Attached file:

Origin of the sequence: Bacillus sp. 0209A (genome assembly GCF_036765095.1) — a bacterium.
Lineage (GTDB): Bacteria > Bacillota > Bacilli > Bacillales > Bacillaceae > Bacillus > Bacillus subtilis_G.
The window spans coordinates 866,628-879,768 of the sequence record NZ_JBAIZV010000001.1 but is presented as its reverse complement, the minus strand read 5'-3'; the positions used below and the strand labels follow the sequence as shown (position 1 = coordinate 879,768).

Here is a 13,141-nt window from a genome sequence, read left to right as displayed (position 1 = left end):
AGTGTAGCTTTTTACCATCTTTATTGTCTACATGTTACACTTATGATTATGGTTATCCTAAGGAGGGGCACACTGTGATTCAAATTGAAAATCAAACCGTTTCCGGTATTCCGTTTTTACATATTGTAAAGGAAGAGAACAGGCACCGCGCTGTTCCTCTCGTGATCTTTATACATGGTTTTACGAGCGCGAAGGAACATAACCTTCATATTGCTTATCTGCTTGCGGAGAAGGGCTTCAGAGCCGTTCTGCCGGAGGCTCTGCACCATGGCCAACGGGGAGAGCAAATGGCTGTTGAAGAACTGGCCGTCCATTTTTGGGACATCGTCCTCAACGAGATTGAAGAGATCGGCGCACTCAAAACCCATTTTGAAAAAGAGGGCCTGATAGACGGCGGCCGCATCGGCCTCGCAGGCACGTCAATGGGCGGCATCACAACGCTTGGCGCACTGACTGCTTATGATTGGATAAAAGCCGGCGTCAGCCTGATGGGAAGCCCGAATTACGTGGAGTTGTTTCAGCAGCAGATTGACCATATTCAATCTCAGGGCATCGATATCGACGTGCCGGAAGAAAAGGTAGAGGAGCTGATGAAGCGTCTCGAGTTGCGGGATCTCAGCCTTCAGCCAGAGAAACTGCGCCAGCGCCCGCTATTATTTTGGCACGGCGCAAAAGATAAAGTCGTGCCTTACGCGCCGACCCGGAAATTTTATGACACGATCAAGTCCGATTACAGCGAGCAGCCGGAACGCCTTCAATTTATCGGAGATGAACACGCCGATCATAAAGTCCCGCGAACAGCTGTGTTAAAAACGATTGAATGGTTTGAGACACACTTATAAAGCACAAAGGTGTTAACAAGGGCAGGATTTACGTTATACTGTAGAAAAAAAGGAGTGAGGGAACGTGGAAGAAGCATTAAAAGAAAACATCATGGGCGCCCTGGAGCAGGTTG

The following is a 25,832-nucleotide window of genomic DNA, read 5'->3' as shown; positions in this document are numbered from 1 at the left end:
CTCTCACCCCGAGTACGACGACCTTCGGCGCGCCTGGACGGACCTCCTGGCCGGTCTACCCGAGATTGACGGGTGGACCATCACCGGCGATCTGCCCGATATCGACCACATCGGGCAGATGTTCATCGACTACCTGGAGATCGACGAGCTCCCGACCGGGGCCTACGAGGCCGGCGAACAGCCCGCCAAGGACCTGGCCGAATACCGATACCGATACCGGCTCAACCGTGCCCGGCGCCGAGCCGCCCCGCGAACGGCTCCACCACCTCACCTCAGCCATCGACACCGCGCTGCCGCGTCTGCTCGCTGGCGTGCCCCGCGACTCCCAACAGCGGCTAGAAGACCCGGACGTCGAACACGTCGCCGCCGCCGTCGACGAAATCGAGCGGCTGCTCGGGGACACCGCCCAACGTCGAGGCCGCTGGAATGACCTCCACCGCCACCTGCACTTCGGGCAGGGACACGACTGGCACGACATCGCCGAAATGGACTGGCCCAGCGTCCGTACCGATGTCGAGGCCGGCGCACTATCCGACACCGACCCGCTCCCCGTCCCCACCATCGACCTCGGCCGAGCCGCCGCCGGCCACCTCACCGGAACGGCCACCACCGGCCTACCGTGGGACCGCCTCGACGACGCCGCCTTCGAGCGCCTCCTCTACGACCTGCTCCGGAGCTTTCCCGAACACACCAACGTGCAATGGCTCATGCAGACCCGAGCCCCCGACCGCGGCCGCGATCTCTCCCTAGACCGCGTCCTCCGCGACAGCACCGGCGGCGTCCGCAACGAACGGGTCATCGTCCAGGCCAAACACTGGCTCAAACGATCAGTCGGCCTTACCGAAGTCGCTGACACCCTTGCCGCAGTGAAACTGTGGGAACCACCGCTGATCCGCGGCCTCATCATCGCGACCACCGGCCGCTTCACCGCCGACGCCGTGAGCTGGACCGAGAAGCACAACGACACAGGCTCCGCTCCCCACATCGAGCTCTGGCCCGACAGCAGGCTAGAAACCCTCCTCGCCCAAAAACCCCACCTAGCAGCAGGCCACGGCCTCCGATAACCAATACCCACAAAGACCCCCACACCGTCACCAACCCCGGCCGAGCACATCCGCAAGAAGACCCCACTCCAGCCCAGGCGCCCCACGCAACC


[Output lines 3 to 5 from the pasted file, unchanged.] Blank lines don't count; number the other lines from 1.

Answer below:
The window spans coordinates 866,628-879,768 of the sequence record NZ_JBAIZV010000001.1 but is presented as its reverse complement, the minus strand read 5'-3'; the positions used below and the strand labels follow the sequence as shown (position 1 = coordinate 879,768).

Here is a 13,141-nt window from a genome sequence, read left to right as displayed (position 1 = left end):
AGTGTAGCTTTTTACCATCTTTATTGTCTACATGTTACACTTATGATTATGGTTATCCTAAGGAGGGGCACACTGTGATTCAAATTGAAAATCAAACCGTTTCCGGTATTCCGTTTTTACATATTGTAAAGGAAGAGAACAGGCACCGCGCTGTTCCTCTCGTGATCTTTATACATGGTTTTACGAGCGCGAAGGAACATAACCTTCATATTGCTTATCTGCTTGCGGAGAAGGGCTTCAGAGCCGTTCTGCCGGAGGCTCTGCACCATGGCCAACGGGGAGAGCAAATGGCTGTTGAAGAACTGGCCGTCCATTTTTGGGACATCGTCCTCAACGAGATTGAAGAGATCGGCGCACTCAAAACCCATTTTGAAAAAGAGGGCCTGATAGACGGCGGCCGCATCGGCCTCGCAGGCACGTCAATGGGCGGCATCACAACGCTTGGCGCACTGACTGCTTATGATTGGATAAAAGCCGGCGTCAGCCTGATGGGAAGCCCGAATTACGTGGAGTTGTTTCAGCAGCAGATTGACCATATTCAATCTCAGGGCATCGATATCGACGTGCCGGAAGAAAAGGTAGAGGAGCTGATGAAGCGTCTCGAGTTGCGGGATCTCAGCCTTCAGCCAGAGAAACTGCGCCAGCGCCCGCTATTATTTTGGCACGGCGCAAAAGATAAAGTCGTGCCTTACGCGCCGACCCGGAAATTTTATGACACGATCAAGTCCGATTACAGCGAGCAGCCGGAACGCCTTCAATTTATCGGAGATGAACACGCCGATCATAAAGTCCCGCGAACAGCTGTGTTAAAAACGATTGAATGGTTTGAGACACACTTATAAAGCACAAAGGTGTTAACAAGGGCAGGATTTACGTTATACTGTAGAAAAAAAGGAGTGAGGGAACGTGGAAGAAGCATTAAAAGAAAACATCATGGGCGCCCTGGAGCAGGTTG